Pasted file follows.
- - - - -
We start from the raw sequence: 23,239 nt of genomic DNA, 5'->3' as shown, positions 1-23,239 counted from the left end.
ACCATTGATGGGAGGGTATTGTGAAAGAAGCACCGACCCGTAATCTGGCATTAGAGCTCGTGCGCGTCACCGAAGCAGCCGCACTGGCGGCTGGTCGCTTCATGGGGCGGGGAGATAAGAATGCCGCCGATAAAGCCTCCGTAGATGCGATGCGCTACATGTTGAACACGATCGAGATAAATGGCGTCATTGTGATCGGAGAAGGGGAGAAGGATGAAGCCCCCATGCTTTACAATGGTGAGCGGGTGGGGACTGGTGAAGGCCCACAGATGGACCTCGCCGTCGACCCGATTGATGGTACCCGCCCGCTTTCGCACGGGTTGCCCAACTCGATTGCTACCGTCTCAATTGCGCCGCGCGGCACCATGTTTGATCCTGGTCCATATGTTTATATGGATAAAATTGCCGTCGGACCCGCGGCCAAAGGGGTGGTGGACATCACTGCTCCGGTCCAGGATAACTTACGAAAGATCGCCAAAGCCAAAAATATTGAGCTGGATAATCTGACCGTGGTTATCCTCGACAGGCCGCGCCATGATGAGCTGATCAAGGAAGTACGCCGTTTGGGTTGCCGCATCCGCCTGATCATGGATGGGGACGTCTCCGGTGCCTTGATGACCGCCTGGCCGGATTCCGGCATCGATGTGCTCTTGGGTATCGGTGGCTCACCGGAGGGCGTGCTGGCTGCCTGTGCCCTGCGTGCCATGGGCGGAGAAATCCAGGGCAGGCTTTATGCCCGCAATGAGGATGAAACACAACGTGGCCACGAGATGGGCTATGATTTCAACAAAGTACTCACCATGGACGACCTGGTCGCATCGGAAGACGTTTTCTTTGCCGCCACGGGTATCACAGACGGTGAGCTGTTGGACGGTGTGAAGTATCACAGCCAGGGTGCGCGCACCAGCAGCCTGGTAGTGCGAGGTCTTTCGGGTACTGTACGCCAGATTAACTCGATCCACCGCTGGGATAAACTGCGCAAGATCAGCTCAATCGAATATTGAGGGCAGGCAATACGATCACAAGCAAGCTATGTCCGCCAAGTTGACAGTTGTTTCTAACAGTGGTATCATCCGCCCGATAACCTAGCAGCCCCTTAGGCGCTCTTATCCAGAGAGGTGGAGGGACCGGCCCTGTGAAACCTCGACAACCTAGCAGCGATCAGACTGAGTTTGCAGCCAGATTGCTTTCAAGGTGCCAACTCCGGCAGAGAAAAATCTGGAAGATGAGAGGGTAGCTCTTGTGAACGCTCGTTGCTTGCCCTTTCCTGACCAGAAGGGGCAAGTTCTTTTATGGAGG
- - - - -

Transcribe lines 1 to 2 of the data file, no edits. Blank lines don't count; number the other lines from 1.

We start from the raw sequence: 23,239 nt of genomic DNA, 5'->3' as shown, positions 1-23,239 counted from the left end.
ACCATTGATGGGAGGGTATTGTGAAAGAAGCACCGACCCGTAATCTGGCATTAGAGCTCGTGCGCGTCACCGAAGCAGCCGCACTGGCGGCTGGTCGCTTCATGGGGCGGGGAGATAAGAATGCCGCCGATAAAGCCTCCGTAGATGCGATGCGCTACATGTTGAACACGATCGAGATAAATGGCGTCATTGTGATCGGAGAAGGGGAGAAGGATGAAGCCCCCATGCTTTACAATGGTGAGCGGGTGGGGACTGGTGAAGGCCCACAGATGGACCTCGCCGTCGACCCGATTGATGGTACCCGCCCGCTTTCGCACGGGTTGCCCAACTCGATTGCTACCGTCTCAATTGCGCCGCGCGGCACCATGTTTGATCCTGGTCCATATGTTTATATGGATAAAATTGCCGTCGGACCCGCGGCCAAAGGGGTGGTGGACATCACTGCTCCGGTCCAGGATAACTTACGAAAGATCGCCAAAGCCAAAAATATTGAGCTGGATAATCTGACCGTGGTTATCCTCGACAGGCCGCGCCATGATGAGCTGATCAAGGAAGTACGCCGTTTGGGTTGCCGCATCCGCCTGATCATGGATGGGGACGTCTCCGGTGCCTTGATGACCGCCTGGCCGGATTCCGGCATCGATGTGCTCTTGGGTATCGGTGGCTCACCGGAGGGCGTGCTGGCTGCCTGTGCCCTGCGTGCCATGGGCGGAGAAATCCAGGGCAGGCTTTATGCCCGCAATGAGGATGAAACACAACGTGGCCACGAGATGGGCTATGATTTCAACAAAGTACTCACCATGGACGACCTGGTCGCATCGGAAGACGTTTTCTTTGCCGCCACGGGTATCACAGACGGTGAGCTGTTGGACGGTGTGAAGTATCACAGCCAGGGTGCGCGCACCAGCAGCCTGGTAGTGCGAGGTCTTTCGGGTACTGTACGCCAGATTAACTCGATCCACCGCTGGGATAAACTGCGCAAGATCAGCTCAATCGAATATTGAGGGCAGGCAATACGATCACAAGCAAGCTATGTCCGCCAAGTTGACAGTTGTTTCTAACAGTGGTATCATCCGCCCGATAACCTAGCAGCCCCTTAGGCGCTCTTATCCAGAGAGGTGGAGGGACCGGCCCTGTGAAACCTCGACAACCTAGCAGCGATCAGACTGAGTTTGCAGCCAGATTGCTTTCAAGGTGCCAACTCCGGCAGAGAAAAATCTGGAAGATGAGAGGGTAGCTCTTGTGAACGCTCGTTGCTTGCCCTTTCCTGACCAGAAGGGGCAAGTTCTTTTATGGAGG